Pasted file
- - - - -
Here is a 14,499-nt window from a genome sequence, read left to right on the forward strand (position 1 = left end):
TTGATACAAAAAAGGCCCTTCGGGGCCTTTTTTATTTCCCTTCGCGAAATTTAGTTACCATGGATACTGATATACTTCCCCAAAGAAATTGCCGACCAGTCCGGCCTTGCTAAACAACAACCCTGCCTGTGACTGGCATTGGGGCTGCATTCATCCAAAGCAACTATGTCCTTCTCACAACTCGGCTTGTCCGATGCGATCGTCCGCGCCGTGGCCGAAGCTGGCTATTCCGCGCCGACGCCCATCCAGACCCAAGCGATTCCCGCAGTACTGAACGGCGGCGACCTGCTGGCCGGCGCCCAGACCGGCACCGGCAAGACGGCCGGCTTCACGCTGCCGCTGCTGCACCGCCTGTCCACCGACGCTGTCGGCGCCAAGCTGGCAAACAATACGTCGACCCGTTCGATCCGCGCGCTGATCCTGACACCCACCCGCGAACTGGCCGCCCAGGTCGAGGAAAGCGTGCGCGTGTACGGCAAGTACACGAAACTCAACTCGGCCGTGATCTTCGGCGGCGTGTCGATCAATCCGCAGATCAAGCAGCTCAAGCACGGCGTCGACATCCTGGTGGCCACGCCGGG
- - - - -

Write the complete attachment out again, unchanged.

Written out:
Here is a 14,499-nt window from a genome sequence, read left to right on the forward strand (position 1 = left end):
TTGATACAAAAAAGGCCCTTCGGGGCCTTTTTTATTTCCCTTCGCGAAATTTAGTTACCATGGATACTGATATACTTCCCCAAAGAAATTGCCGACCAGTCCGGCCTTGCTAAACAACAACCCTGCCTGTGACTGGCATTGGGGCTGCATTCATCCAAAGCAACTATGTCCTTCTCACAACTCGGCTTGTCCGATGCGATCGTCCGCGCCGTGGCCGAAGCTGGCTATTCCGCGCCGACGCCCATCCAGACCCAAGCGATTCCCGCAGTACTGAACGGCGGCGACCTGCTGGCCGGCGCCCAGACCGGCACCGGCAAGACGGCCGGCTTCACGCTGCCGCTGCTGCACCGCCTGTCCACCGACGCTGTCGGCGCCAAGCTGGCAAACAATACGTCGACCCGTTCGATCCGCGCGCTGATCCTGACACCCACCCGCGAACTGGCCGCCCAGGTCGAGGAAAGCGTGCGCGTGTACGGCAAGTACACGAAACTCAACTCGGCCGTGATCTTCGGCGGCGTGTCGATCAATCCGCAGATCAAGCAGCTCAAGCACGGCGTCGACATCCTGGTGGCCACGCCGGG